Congressional report notes need to examine N.K. sanctions implementation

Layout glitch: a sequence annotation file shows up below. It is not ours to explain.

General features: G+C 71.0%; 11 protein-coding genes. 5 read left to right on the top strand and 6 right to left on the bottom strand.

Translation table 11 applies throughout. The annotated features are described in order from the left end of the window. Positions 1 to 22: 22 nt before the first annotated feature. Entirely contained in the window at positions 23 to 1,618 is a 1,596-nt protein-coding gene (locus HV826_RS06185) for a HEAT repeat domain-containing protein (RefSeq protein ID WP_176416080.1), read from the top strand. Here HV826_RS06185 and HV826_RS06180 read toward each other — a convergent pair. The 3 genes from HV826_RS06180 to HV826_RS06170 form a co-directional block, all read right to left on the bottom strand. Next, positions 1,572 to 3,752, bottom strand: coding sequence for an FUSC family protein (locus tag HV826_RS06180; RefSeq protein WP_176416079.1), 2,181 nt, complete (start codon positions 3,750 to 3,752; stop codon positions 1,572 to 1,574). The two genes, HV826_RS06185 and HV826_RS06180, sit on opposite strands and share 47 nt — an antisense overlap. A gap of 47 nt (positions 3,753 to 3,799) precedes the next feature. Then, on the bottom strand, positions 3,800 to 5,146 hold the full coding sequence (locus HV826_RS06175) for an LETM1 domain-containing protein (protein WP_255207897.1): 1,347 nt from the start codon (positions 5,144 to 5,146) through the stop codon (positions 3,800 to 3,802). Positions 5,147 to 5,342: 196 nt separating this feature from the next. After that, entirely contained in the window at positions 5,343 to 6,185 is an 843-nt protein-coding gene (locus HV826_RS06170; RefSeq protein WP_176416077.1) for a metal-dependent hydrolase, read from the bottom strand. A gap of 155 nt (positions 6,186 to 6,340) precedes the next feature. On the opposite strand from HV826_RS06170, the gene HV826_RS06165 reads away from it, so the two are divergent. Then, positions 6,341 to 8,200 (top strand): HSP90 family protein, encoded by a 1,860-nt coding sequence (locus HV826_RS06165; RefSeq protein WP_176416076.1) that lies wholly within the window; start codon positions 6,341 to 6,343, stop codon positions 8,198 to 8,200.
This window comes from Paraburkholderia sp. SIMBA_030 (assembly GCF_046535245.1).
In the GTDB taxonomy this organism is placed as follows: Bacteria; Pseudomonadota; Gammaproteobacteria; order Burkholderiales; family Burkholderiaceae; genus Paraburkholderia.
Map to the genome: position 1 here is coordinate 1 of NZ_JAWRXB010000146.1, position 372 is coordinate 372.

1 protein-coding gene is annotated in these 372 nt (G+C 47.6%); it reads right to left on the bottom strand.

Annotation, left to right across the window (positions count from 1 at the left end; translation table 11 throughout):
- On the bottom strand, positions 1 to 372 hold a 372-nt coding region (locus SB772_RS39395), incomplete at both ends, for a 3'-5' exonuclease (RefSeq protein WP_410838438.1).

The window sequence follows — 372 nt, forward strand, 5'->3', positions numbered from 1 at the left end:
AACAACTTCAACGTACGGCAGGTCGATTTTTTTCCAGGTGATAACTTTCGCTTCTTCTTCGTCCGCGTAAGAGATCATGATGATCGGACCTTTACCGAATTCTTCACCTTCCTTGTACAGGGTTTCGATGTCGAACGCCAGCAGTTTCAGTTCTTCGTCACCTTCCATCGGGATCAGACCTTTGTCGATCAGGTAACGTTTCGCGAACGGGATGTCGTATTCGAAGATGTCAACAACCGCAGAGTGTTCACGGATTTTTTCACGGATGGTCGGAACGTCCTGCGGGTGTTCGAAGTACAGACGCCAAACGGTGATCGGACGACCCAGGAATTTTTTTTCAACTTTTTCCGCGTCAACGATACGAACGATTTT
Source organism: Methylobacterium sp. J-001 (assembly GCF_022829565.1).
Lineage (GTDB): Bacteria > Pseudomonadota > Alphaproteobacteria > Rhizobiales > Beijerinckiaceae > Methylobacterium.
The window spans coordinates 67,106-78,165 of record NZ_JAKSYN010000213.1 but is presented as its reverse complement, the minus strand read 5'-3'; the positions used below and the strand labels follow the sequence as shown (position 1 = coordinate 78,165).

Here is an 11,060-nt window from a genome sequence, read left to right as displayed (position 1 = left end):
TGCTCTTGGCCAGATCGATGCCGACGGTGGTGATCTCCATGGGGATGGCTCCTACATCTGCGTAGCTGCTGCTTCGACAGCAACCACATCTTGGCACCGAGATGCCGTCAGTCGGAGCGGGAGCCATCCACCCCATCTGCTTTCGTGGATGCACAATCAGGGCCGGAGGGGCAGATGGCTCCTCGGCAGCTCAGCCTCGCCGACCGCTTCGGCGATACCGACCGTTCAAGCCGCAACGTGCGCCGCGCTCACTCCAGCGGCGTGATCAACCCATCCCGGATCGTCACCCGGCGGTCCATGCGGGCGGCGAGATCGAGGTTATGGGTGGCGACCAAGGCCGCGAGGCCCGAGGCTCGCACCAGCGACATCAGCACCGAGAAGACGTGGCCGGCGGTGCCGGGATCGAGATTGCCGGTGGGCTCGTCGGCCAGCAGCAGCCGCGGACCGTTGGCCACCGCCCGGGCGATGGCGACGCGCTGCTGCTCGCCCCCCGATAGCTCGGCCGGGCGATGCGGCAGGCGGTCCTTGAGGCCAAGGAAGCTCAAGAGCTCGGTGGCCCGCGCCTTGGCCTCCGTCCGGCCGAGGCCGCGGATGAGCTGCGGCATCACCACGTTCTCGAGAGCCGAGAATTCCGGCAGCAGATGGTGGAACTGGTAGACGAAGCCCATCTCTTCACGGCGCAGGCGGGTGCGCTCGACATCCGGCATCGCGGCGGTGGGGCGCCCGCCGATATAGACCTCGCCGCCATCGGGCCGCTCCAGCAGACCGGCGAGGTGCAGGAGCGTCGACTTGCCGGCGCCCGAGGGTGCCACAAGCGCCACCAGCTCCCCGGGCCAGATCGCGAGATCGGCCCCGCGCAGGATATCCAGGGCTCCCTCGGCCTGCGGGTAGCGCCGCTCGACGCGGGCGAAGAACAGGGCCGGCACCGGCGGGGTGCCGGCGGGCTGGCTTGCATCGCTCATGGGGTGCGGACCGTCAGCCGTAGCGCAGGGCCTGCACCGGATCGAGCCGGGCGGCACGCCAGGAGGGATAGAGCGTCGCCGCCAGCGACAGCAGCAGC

A U.S. congressional report has noted the need for Congress to look into the implementation of anti-North Korea sanctions, saying the North's violation of the sanctions challenges Washington's policy to persuade the recalcitrant regime to renounce its nuclear arms. On Monday, the Congressional Research Service, a public policy research institute of the United States Congress, issued a report on relations between Pyongyang and Moscow, warning that their military cooperation could potentially boost Russia's invasion of Ukraine and increase the North's military capabilities. "Congress may consider whether to review administration policies, examine implementation of unilateral and multilateral sanctions, and review the breadth and pace of North Korea-Russia cooperation as well as its impact on U.S. and allied forces," the report read. The report touched on the expanded partnership between the North and Russia, which was highlighted by Pyongyang's transfers of weapons to Russia for use in Ukraine. South Korea, the United States and others have decried the transfers as a violation of multiple U.N. Security Council (UNSC) resolutions. "North Korea's contravention of these sanctions, with Russia's assistance, challenges long-held U.S. policy, shaped and supported by several acts of Congress, aimed at persuading North Korea to give up its nuclear weapons in exchange for a potential loosening of sanctions," the report said. "Strengthened North Korea-Russia bilateral ties potentially embolden North Korea to expand illicit activities and engage in provocations, and may improve DPRK military capabilities," it added, referring to North Korea by its official name, the Democratic People's Republic of Korea. The report also dealt with Russia's veto of a UNSC resolution to extend the mandate of a U.N. expert panel monitoring the enforcement of anti-Pyongyang sanctions. The panel's mandate expired on April 30. "Forcing the dissolution of the panel may be part of Russia's move to more openly engage in banned trade and other a ctivities with North Korea," it said. "This change in Russian policy toward North Korea may indicate a larger departure from Moscow's historical alignment with the United States on nonproliferation policy, and may be helping North Korea achieve its military and foreign policy goals." Source: Yonhap News Agency